Here's an outstanding baserunning drill that my assistant coach brought to me.
The focus of this drill is to make our runners very aggressive and not be afraid to get dirty! It also gets players practice sliding and diving properly, which will hopefully keep us from injuries and out of court. It also tends to develop players who want to work hard and get dirty.
Runners start at home plate. Take a swing, round first properly taking a wide, aggressive turn and dive back into the first-base bag. Runner gets up quickly, takes an aggressive lead, and takes off to steal second base, sliding into the bag. Next, the runner gets up, takes an aggressive secondary lead and dives back into the bag. He then steals third repeating the slide, getting up and taking an aggressive lead off third.
Be sure that the third base lead is in foul ground, and that the dive back into the bag is coming back on the foul line in line of the catcher's throw. Finally, the runner is to get up and sprint home (no slide at plate). The next runner takes off from home when the previous runner completes his/her dive into first and touches the bag.
I've been ending practices with this drill for many years. It works with either baseball or softball.
The drill allows for every baserunning situation to be executed, allows the coach to check running mechanics and proper turns, and helps build stamina with short bursts. It's much more helpful than having the players continually circle the bases. You will find that the runner scoring from second will often chase the runner tagging from third home, making for a good game-type situation.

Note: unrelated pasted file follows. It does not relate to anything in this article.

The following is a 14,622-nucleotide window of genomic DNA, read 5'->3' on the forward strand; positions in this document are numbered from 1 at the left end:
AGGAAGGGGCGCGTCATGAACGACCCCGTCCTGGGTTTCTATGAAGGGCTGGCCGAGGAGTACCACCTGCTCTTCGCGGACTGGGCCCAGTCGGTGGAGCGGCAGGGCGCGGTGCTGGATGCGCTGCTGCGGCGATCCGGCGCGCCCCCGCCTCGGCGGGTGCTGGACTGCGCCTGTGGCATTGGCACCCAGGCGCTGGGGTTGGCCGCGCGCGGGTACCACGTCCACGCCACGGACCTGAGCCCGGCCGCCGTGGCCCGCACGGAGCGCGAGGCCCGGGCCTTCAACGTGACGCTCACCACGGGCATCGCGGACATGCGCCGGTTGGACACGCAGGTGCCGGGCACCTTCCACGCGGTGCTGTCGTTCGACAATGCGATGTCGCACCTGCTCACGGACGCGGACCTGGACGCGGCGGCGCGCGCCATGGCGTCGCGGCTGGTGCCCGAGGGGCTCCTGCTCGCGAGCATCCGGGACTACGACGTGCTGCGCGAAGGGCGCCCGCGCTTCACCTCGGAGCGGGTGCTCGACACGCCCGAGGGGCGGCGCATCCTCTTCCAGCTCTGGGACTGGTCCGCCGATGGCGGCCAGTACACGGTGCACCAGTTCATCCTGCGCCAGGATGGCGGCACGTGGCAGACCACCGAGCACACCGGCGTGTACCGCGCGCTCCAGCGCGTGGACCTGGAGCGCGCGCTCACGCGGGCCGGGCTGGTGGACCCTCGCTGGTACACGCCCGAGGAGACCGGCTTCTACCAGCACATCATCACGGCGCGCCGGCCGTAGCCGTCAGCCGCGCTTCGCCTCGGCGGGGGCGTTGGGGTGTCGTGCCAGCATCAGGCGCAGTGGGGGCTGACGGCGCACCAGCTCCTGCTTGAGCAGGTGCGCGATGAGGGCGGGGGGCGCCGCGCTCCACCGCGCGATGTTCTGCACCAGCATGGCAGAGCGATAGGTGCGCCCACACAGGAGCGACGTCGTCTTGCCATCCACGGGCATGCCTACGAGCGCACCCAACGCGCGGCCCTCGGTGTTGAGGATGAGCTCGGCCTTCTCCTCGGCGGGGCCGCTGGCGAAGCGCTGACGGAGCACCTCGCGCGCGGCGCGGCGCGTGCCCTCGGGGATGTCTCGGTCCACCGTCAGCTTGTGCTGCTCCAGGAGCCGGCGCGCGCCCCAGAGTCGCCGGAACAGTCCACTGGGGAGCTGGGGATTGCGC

Split the team in half and form two lines at home plate, one staggered ahead and inside the other. The coach stands at the pitcher's circle with two bats. When he/she hits the bats together, the lead runners in both lines take off. One runs straight through first base as if she is beating out a groundball, the other makes a turn and continues into second.
You now have runners at first and second and two lines of runners still at home. At the next crack of the bat, the drill continues in the same manner but the runner on second now rounds third and scores while the runner on first takes third. Now every base should be occupied.
It continues again, with the runner on third tagging up and scoring. Two runners will now score each time the bats are hit together. They will then return to the end of the opposite line and the bases will always remain loaded.
The coach can gauge when the team has had enough and end the drill when the last player on line crosses home.
Batting Practice Baserunning
One of my favorite ways to teach and develop great base runners is to incorporate base running into batting practice.
Players should take their actions seriously. They should wear helmets. They must go back to the bag after each pitch to simulate getting the sign and taking a new lead. If they need to, they can skip a couple of "BP" throws to catch their breath and get ready for their next move.
The two players running the bases should make sure to "stagger" themselves so that they will not run up on the next runner. This is a great drill to teach base running savvy, awareness and alertness. It is also a great way to condition. Make sure that each player stretches and warms up before doing this drill.
Another thing you might consider is those young players who need additional base running work may be ran extra during batting practice if they need it. Teach them to be aggressive.
Another great point is to teach them to anticipate the "pitch in the dirt." If they get a "dirt ball read," they should break. They should develop confidence in their own decision-making ability and learn to "trust their eyes."
This can be done easily by dividing your players into groups of four to take batting practice. One player will hit. The next hitter will warm-up on deck.